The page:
Me stuck in quicksand after a competition to see which of us could go deepest and still get out… I lost. They pulled me out.

 

Yet it was not all fun and games. Throughout this time we were also doing incredibly important work – observing nature around us, coming up with questions (and answers!) to satisfy our curiosity, and conducting experiments to discover more about the world around us. We also had to repeatedly come up with solutions to problems on the spot, learn to work in groups (and multiple groups at once!), research and write papers practically overnight, as well as constantly explore the environment around us and take advantage of all the unique opportunities!

Traveling to new destinations - always fun in the sun!

Traveling to new destinations – it’s always fun in the sun!

This was one of the most exhausting experiences of my life – severe lack of sleep (and privacy!), constantly on the go (your “off” days were travel days… not very relaxing when you’re lugging around all your equipment), prolonged separation from family and friends… yet it was all worth it. I came out of this experience with a small close-knit group of friends, some memorable stories, and with more strength of character and determination that I had before. I encourage everyone to embark on one of these adventures before graduating, for though you may complain along the way, you will always look back on it fondly afterwards. For you, BIO FSP 2013!

Our attempt at spelling out BIO FSP 2013

Our attempt at spelling out BIO FSP 2013

 

Midterm Madness

 Posted by at 2:01 pm  No Responses »
Feb 102014
 

Hello Prospies!

I’m Emilia Hull, Dartmouth ’14 (senior year!), a Biology major hailing from Brussels, Belgium, yet I’m actually half Greek half American. Bit of a mouthful, huh? I’m excited to join the Dartmouth Direct Bloggers for my last six months here at Dartmouth (*tear*) – the wildest, craziest, most amazing experience of my life. So far…

Me with one of my favorite 15's (Emily Leede) earlier this year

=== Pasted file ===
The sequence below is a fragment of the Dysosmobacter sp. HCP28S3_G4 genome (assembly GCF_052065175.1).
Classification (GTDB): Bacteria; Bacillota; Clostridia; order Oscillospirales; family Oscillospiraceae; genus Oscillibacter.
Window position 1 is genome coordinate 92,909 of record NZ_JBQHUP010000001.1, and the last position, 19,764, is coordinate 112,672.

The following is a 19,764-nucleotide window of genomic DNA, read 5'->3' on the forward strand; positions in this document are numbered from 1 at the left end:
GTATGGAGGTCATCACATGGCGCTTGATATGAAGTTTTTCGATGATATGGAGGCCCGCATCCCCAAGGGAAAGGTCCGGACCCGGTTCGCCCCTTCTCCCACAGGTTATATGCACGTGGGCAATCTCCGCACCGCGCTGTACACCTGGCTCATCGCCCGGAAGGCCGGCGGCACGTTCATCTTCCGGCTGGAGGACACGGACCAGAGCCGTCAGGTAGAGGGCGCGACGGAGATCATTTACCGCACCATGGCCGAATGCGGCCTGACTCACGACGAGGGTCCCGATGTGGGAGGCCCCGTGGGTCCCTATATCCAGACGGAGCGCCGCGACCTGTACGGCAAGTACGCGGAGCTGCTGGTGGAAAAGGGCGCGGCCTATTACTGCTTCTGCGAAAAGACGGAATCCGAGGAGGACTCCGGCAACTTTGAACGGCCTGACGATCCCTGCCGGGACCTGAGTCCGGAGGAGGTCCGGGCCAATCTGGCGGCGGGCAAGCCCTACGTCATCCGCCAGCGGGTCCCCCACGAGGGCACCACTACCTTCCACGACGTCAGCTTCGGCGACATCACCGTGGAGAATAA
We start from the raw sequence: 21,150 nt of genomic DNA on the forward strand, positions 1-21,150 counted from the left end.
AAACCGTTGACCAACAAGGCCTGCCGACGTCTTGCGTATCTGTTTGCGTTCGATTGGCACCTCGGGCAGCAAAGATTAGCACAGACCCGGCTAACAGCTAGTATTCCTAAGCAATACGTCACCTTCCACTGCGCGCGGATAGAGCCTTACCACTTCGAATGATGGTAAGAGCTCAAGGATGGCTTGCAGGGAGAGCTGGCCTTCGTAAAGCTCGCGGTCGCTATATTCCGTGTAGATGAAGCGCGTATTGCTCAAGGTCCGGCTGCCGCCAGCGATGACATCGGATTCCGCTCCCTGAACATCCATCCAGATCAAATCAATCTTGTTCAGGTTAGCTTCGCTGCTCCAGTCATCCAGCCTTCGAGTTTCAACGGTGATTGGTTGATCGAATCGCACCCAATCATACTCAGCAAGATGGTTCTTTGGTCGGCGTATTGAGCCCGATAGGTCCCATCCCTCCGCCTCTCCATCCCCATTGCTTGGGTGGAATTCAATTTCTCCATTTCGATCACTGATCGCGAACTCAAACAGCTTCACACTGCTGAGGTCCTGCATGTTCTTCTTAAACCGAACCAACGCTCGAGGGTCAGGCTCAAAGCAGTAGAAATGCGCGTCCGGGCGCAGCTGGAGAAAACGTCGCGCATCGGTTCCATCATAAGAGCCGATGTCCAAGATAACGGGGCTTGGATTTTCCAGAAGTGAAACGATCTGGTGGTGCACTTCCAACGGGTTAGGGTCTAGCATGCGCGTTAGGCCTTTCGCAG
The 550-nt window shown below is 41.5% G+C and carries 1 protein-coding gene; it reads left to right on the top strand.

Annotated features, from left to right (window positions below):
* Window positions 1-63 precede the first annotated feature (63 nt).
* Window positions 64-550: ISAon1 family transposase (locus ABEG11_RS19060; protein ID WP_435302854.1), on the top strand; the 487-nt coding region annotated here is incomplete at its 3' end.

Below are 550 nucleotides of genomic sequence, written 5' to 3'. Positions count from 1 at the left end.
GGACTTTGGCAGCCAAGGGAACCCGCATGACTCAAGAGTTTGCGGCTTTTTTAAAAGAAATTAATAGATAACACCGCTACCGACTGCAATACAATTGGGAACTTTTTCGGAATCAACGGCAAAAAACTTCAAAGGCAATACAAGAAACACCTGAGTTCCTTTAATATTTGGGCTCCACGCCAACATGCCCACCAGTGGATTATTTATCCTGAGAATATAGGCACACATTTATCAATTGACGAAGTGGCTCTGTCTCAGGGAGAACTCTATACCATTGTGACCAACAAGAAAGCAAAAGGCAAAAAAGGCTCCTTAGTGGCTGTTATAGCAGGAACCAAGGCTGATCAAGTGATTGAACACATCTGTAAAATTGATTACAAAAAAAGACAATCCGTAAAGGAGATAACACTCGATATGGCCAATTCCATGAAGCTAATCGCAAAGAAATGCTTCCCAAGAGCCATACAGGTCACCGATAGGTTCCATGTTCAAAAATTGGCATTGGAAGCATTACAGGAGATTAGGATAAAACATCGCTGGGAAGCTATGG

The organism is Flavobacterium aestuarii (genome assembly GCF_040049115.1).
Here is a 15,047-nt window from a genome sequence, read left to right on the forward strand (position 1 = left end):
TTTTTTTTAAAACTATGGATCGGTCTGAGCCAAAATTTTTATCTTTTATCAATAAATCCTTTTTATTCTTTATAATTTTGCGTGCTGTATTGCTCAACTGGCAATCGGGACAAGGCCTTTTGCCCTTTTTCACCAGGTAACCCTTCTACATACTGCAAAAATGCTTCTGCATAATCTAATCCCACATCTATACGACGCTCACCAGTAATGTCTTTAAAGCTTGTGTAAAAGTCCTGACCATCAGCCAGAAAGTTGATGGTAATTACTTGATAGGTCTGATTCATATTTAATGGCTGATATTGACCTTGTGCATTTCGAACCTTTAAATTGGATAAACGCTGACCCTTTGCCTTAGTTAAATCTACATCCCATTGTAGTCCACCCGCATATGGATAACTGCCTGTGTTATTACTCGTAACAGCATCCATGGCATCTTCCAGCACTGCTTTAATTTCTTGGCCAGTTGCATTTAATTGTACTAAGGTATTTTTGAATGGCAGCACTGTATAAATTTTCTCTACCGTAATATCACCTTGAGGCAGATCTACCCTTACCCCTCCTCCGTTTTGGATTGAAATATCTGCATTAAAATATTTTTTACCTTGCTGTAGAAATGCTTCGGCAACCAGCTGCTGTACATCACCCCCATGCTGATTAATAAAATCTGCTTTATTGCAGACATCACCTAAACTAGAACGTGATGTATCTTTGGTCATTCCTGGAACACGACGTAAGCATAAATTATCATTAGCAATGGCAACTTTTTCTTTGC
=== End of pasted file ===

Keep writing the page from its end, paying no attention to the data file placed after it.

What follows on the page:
Me with one of my favorite 15′s (Emily Leede) earlier this year

So there have been a few posts on Winter Carnival, and the fun events you can participate during this four-day extravaganza (ex: Polar Bear jump, human dogsled races, etc.). Yet the reason for Winter Carnival for me is because we ALL need a break after midterm madness. The 1-2 weeks before students are packed into the library cramming those last few quotes into their brains before rushing off to take a midterm, or typing like crazy to make that midnight deadline for a paper.

My Design Thinking group's final whiteboard presentation for the modular bag

My Design Thinking group’s final whiteboard presentation for the modular bag

Personally I had either a midterm or presentation every day leading up to Friday. Did I sleep very much? No. Did that stop me from going out and enjoying Winter Carnival? Absolutely not. I employed one of the many skills I have developed while at Dartmouth – the ability to function on little sleep, whether I’m studying or socializing with friends :) So get ready for an intensive journey upon enrolling at Dartmouth, where you will go straight from the library where you’re cranking your last sentence for a paper to the Green to cheer on your floor mate in Human Dog Sled races and grabbing Chili to go to warm yourself up.

With a few friends (including graduates!) on the Ice Sculpture of Winter Carnival

With a few friends (including graduates!) on the Ice Sculpture of Winter Carnival

Good Luck!